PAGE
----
“What happens if I leave before the four days is up?” he said. “Four days is too long to stay here.”

One of the old guys spoke up. “Why? You on the lam?” Another said, “Walk, don’t run.” Everyone laughed, a little uncomfortably.

The nurse said, “If you want to leave early we can’t stop you. Just make sure you let us know. If you go AWOL we call the cops.”

Dinner was a fillet of something that once lived in water. I was at a table with two guys in their sixties who looked like brothers, and with a tall goofy guy, about forty, from Thunder Bay, who wore a San Francisco 49ers baseball cap. On one side of him was a handsome South Asian guy, and on the other side, the kid.

The two guys who looked like brothers were in fact cousins from Windsor. They had finagled to get admitted at the same time and to share a room. They were both having double hernia repairs and were scheduled for six nights. The one sitting next to me, the shorter of the two, said there had been some controversy about his diagnosis. One doctor had said he didn’t have a hernia at all, another said he had one hernia on the left side, another two doctors had agreed that he had two hernias, and yet another doctor said that whether he had a hernia or not, if so many people believed that he did then he probably did have at least one hernia and he should get it or them looked after.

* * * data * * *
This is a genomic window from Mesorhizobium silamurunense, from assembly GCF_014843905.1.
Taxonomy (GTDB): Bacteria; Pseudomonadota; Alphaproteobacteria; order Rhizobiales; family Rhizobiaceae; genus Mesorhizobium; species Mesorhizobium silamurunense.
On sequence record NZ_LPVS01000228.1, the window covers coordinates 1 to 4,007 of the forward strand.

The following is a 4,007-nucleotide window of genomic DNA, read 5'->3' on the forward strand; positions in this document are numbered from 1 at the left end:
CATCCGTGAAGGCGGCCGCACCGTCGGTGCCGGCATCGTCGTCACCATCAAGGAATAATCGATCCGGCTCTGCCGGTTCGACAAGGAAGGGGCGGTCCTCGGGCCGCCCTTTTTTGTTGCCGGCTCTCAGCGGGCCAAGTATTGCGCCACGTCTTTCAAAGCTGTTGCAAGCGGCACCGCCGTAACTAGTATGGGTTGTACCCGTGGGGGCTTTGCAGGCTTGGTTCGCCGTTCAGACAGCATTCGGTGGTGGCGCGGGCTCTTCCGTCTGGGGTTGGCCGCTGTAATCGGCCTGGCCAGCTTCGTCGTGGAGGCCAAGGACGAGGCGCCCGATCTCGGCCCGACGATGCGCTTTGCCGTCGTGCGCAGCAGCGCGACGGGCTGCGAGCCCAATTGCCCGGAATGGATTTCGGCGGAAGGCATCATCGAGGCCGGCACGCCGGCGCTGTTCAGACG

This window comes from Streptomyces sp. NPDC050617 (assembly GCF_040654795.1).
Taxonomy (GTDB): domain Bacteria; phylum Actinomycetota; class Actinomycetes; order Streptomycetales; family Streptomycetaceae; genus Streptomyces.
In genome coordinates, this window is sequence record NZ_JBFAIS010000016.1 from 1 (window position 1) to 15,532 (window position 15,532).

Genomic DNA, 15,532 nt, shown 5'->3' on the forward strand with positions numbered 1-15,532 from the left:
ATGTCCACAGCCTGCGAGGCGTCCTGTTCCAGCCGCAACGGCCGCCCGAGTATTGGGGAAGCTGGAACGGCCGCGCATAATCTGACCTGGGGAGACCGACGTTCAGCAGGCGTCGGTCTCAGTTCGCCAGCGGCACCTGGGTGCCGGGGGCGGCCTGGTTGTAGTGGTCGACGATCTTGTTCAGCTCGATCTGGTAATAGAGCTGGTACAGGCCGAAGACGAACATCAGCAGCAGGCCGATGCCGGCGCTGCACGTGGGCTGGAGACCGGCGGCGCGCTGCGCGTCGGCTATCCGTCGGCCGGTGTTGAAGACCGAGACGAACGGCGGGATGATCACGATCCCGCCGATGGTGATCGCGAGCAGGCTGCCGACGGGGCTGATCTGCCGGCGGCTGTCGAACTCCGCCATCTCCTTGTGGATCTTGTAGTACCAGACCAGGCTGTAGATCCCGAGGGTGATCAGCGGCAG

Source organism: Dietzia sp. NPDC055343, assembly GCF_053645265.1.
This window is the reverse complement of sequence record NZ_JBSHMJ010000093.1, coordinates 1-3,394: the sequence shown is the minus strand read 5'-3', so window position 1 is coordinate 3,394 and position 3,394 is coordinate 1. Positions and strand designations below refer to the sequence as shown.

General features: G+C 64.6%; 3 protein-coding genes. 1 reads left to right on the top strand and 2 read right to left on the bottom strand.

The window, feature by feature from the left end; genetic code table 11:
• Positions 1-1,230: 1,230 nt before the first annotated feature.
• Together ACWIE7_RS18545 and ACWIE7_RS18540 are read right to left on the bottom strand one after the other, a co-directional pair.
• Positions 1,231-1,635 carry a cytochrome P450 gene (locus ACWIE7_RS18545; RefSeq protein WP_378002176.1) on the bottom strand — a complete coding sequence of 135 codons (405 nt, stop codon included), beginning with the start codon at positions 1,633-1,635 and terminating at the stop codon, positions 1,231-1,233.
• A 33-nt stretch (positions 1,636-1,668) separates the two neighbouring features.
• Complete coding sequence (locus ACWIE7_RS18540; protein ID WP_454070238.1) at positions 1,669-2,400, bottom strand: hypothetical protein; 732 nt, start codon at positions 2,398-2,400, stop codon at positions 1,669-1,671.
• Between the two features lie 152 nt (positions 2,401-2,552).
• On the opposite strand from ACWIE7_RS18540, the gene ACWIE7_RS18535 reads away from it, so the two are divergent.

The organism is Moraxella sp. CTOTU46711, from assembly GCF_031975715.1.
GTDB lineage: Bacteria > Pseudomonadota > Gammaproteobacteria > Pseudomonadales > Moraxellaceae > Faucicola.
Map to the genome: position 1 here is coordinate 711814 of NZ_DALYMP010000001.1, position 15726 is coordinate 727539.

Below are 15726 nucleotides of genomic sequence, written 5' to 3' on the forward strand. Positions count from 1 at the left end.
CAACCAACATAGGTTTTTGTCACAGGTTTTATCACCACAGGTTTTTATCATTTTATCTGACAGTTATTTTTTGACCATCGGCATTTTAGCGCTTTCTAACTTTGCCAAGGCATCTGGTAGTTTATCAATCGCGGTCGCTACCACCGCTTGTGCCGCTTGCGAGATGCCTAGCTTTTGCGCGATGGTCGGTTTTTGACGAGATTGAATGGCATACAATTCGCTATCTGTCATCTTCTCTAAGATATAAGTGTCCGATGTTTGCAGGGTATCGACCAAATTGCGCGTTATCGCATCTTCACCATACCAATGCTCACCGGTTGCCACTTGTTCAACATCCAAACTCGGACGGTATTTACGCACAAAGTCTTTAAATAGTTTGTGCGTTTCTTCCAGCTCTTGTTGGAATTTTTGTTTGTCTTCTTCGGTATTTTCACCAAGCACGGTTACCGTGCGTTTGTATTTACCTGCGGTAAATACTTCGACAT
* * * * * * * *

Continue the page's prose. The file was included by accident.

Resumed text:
I asked him whether he felt any discomfort.


“Can you feel either hernia at all?”

“Nope, I can’t. But the doctor’s convinced that I’ll need them looked after eventually. So I’m here.” He shook his head.

Beyond that the stage was pretty much shared between the guy from Thunder Bay and the kid. Thunder Bay was rich with the wisdom of fresh experience and eager to share with us newbies. He’d had one side stitched last Wednesday and the other side on Friday and had just one more night to go. The South Asian guy had had a belly-button job last Friday.

“I’m having mine there too,” said the kid, pulling up his sweatshirt to reveal a small X just north of his belly button.

The kid was the only one in the group who had asked for a full anaesthetic; the preference at Shouldice is for a local anaesthetic only, with lots of Valium. So why the full anaesthetic? The kid said he had tried a local for an operation on one of his hands and he had looked over and saw what he said was “the flesh flapping.” “That was enough,” he said. “Never again.”

I doubted that he would be checking out before me.

After dinner I went out for a walk, but it was already too dark to admire the twenty-six acres of lawns and woods and the putting green, surrounding the hospital. Thornhill had blossomed since I’d last been there. Across the street there was a new mall and a community centre with two skating rinks and a library. The mall hosts a Shoppers Drug Mart, a CIBC branch, a physiotherapy clinic and a Java Burst coffee shop.